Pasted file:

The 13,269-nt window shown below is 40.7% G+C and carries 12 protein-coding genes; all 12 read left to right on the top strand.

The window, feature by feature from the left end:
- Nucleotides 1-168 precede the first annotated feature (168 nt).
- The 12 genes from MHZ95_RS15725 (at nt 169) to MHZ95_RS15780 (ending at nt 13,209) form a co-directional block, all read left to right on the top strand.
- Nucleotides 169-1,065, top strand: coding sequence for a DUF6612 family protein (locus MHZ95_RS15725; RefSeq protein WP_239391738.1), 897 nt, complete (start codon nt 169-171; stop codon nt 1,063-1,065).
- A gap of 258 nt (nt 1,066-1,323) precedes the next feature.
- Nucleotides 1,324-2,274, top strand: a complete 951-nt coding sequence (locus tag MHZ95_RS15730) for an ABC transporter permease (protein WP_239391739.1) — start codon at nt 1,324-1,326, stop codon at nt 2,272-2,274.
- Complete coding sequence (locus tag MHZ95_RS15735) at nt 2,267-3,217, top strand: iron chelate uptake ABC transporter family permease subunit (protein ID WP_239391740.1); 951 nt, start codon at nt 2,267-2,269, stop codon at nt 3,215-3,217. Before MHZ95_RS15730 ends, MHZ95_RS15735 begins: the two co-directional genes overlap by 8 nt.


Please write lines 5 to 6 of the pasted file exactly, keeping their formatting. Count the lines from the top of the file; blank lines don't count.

- Nucleotides 169-1,065, top strand: coding sequence for a DUF6612 family protein (locus MHZ95_RS15725; RefSeq protein WP_239391738.1), 897 nt, complete (start codon nt 169-171; stop codon nt 1,063-1,065).
- A gap of 258 nt (nt 1,066-1,323) precedes the next feature.